top of page

Killnet declare war on the UK and nine other nations

On May 15, Russian threat group Killnet published a video on their Telegram channel declaring war on 10 nations, including the United Kingdom. But how worried should we be?

Who are Killnet?

Killnet are a pro-Russian aligned threat group active since March 2022. They have largely been seen to be targeting organisations across Europe and the United States with distributed denial of service attacks (DDoS) or ‘hack and leak’ attacks of data, in retaliation for those countries’ support for Ukraine in the conflict with Russia, specifically NATO-aligned countries.

The threat group were initially established in response to the IT Army of the Ukraine and as such are comprised of individuals from around the world with differing levels of skillsets and competency.

The attacks attributed and claimed by Killnet to date have primarily involved DDoS attacks against airports globally, including Gatwick, and more recently have included attacks specifically directed at foreign police forces.

Killnet were also involved in attempts to disrupt the viewing of Eurovision, hosted by Italy on May 14. While attempts were foiled, there have been subsequent reports that at least one Italian State Police site was also targeted ( simultaneously.

The attack against Italian police appears to have had some success as the site was reported as unavailable over the weekend and since May 17 has not been available from outside of Italy.

Despite disputing their involvement in the attacks on Eurovision, the group has published an Anonymous-style video on their Telegram channel which when translated gives the following message:

“Greetings to all our enemies, today we officially declare cyber war on the government of ten countries. From now on, our attacks will include the United States, Great Britain, Germany, Italy, Latvia, Romania, Lithuania, Estonia, Poland and Ukraine.”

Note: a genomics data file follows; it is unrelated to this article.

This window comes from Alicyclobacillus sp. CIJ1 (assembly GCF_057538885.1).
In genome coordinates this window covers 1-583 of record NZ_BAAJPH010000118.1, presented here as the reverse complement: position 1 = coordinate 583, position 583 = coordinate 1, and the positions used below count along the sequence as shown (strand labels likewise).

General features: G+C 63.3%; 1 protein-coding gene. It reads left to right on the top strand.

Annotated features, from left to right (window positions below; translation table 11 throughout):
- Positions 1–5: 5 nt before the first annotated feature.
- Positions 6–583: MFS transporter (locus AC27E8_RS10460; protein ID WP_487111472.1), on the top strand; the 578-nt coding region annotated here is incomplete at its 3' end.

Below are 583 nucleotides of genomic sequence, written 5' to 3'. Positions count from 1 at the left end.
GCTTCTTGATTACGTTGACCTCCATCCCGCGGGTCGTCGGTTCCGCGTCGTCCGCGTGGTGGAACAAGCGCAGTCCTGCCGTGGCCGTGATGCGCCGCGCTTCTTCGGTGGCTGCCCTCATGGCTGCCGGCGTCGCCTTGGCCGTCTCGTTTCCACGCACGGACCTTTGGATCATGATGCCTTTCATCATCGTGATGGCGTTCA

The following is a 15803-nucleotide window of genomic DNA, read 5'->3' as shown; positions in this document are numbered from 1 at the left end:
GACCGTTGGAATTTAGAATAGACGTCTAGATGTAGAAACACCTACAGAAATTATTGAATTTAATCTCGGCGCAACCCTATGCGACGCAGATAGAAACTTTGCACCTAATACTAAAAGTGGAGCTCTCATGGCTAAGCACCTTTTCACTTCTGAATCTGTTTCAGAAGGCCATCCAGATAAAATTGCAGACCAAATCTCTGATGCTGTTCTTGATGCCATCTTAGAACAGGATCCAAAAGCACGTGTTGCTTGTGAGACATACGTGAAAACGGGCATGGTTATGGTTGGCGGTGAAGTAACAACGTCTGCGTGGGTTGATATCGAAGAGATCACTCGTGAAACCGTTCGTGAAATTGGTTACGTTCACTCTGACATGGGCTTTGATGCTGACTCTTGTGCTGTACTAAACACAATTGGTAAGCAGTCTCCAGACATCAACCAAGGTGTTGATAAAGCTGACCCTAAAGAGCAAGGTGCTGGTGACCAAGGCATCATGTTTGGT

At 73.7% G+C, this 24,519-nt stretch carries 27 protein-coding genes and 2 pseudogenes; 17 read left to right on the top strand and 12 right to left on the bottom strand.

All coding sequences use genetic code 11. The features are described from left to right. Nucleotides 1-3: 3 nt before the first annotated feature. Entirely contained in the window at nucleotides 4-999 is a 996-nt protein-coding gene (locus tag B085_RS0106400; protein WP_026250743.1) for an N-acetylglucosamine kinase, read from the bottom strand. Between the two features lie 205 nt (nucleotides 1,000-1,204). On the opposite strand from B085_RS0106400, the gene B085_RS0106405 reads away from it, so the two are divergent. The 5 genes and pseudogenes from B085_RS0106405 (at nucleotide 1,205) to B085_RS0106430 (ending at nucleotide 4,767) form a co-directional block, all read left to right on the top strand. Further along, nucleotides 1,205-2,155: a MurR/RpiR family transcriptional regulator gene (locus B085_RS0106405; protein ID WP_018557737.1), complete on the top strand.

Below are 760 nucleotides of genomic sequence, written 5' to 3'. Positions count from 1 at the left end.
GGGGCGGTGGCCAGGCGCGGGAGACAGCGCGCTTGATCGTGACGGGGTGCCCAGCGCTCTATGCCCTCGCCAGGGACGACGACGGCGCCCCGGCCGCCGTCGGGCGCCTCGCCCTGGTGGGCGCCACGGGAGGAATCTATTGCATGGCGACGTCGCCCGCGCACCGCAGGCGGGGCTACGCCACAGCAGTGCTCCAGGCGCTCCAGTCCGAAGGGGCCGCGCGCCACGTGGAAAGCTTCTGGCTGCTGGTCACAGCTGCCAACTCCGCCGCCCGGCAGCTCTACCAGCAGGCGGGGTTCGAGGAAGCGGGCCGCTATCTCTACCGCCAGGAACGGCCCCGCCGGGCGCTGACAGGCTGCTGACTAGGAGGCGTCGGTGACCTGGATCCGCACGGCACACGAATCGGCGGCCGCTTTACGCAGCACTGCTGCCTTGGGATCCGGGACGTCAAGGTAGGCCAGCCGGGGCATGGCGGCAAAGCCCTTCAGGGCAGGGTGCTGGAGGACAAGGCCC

Given the recent statement and focus on police forces by Killnet, the risk to UK organisations is deemed to be high. As such, an attack against organisations and those associated with UK policing and the UK Government is deemed to be highly likely.

Should statements of further support for the Ukraine be made by the UK Government, further Killnet arrests be made within the UK or further action be taken which is deemed by Killnet to be aggressive towards Russia, the likelihood of attack may raise to almost certain.

Key tactics

The consistent attack vector behind Killnet’s campaigns is the leveraging of DDoS attacks. The group also show focus towards governments that provide support to Ukraine, as the Russian invasion continues.

Evidence of these tactics is demonstrated by their attacks against Romania border police, German state police and Italian state police.

One type of DDoS leveraged by the group is a technique known as slow HTTP, also known as low and slow. This technique requires very little bandwidth in comparison to other denial-of-service (DoS) methods.

Slow HTTP utilises a web server's need for complete packets, meaning that an attack can be successful with less resources than other methods. The aim of the attack is to target thread-based web servers by occupying every thread with slow requests that are sent just above the time out limit, preventing genuine users from connecting.

There are two tools commonly used for this: